Moving forward to the game with the Anaheim Ducks there is no question in my mind that Corey Perry used the shove/cross-check motion from Kevin Bieksa at the top of Eddie Lack's crease to make contact with the Canuck replacement goalkeeper. Perry should have received a minor penalty for goalkeeper interference! Not only did Perry fall in the direction of Lack he appeared to extend his arm in search of his intended target.
Kyle Palmieri on the other hand was propelled into Lack with significant force by Canuck defenceman Dan Hamhuis and did not deserve a goalkeeper interference penalty. Breaking this play down we can see Palmeri beat Hamhuis wide following a neutral zone face-off and proceed to attack the net parallel to the goal line. With Hamhuis tight on his back, Palmieri released a shot from the bottom of the end zone face-off circle. Both players followed the shot toward the crease. With Hamhuis still physically engage on his back quarter, Palmieri positioned his skates in a side-slide stop motion before reaching the goal crease. Kyle Palmieri's upper body posture suggests that he was also pushing back away from the crease and against Hamhuis.
Dan Hamhuis is visible with his knees flexed, his back arched and driving Palmieri forward with two hands toward the crease and goal post. The final pressure that Hamhuis exerted with his left glove hand was to push and twist Kyle Palmieri. This force caused the Duck forward to be launched and turned in the air toward Lack. While airborne, Palmieri continued to rotate his body slightly to avoid the goal post and thereby exposed his back to the impending contact with the goalkeeper.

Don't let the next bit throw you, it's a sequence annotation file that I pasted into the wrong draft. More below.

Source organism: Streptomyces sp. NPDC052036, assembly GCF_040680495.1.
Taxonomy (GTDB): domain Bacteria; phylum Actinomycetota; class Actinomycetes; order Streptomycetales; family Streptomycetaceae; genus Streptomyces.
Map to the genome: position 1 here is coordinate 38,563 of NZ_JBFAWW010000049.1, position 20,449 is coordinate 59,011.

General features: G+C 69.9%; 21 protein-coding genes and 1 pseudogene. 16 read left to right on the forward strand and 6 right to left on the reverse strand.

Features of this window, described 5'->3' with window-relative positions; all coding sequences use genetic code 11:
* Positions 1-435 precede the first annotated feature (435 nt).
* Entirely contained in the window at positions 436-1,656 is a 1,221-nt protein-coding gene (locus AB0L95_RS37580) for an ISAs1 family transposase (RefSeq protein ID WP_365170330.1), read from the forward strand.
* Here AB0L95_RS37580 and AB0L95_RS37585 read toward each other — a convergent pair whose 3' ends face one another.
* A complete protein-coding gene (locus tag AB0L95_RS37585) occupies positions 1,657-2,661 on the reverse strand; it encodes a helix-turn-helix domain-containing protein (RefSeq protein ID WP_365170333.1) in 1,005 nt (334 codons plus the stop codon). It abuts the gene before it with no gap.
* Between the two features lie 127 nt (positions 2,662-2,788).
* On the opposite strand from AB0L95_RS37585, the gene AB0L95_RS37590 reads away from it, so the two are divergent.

In the two situations where Eddie Lack was contacted by Duck players in his crease, I have to seriously question the containment tactics used by both Vancouver defensemen. The force they exerted on their opponents was in the very direction of their goalkeeper from close range. While Corey Perry deserved a penalty and Kyle Palmieri did not, the end result left their goalkeeper sprawled on the ice and susceptible to potential injury.